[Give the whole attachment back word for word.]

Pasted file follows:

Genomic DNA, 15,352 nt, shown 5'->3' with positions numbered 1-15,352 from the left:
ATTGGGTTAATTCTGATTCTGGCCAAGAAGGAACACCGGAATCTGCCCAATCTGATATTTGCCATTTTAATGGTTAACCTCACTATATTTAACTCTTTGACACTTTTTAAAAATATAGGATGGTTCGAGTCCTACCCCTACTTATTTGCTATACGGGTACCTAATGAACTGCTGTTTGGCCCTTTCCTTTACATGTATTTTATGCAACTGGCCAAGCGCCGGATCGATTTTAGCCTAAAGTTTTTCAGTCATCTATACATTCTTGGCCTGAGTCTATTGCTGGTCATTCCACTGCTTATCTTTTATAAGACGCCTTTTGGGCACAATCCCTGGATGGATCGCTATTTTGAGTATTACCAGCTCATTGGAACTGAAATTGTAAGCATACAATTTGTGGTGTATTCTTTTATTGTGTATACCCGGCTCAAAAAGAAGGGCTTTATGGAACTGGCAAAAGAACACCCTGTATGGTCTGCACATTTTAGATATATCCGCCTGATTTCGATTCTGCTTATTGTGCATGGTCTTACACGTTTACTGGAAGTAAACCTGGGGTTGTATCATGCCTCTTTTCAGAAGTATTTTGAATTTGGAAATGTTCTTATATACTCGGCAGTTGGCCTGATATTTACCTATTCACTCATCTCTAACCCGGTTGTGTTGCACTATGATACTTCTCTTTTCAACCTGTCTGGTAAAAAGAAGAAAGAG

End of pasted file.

Genomic DNA, 15,352 nt, shown 5'->3' with positions numbered 1-15,352 from the left:
ATTGGGTTAATTCTGATTCTGGCCAAGAAGGAACACCGGAATCTGCCCAATCTGATATTTGCCATTTTAATGGTTAACCTCACTATATTTAACTCTTTGACACTTTTTAAAAATATAGGATGGTTCGAGTCCTACCCCTACTTATTTGCTATACGGGTACCTAATGAACTGCTGTTTGGCCCTTTCCTTTACATGTATTTTATGCAACTGGCCAAGCGCCGGATCGATTTTAGCCTAAAGTTTTTCAGTCATCTATACATTCTTGGCCTGAGTCTATTGCTGGTCATTCCACTGCTTATCTTTTATAAGACGCCTTTTGGGCACAATCCCTGGATGGATCGCTATTTTGAGTATTACCAGCTCATTGGAACTGAAATTGTAAGCATACAATTTGTGGTGTATTCTTTTATTGTGTATACCCGGCTCAAAAAGAAGGGCTTTATGGAACTGGCAAAAGAACACCCTGTATGGTCTGCACATTTTAGATATATCCGCCTGATTTCGATTCTGCTTATTGTGCATGGTCTTACACGTTTACTGGAAGTAAACCTGGGGTTGTATCATGCCTCTTTTCAGAAGTATTTTGAATTTGGAAATGTTCTTATATACTCGGCAGTTGGCCTGATATTTACCTATTCACTCATCTCTAACCCGGTTGTGTTGCACTATGATACTTCTCTTTTCAACCTGTCTGGTAAAAAGAAGAAAGAG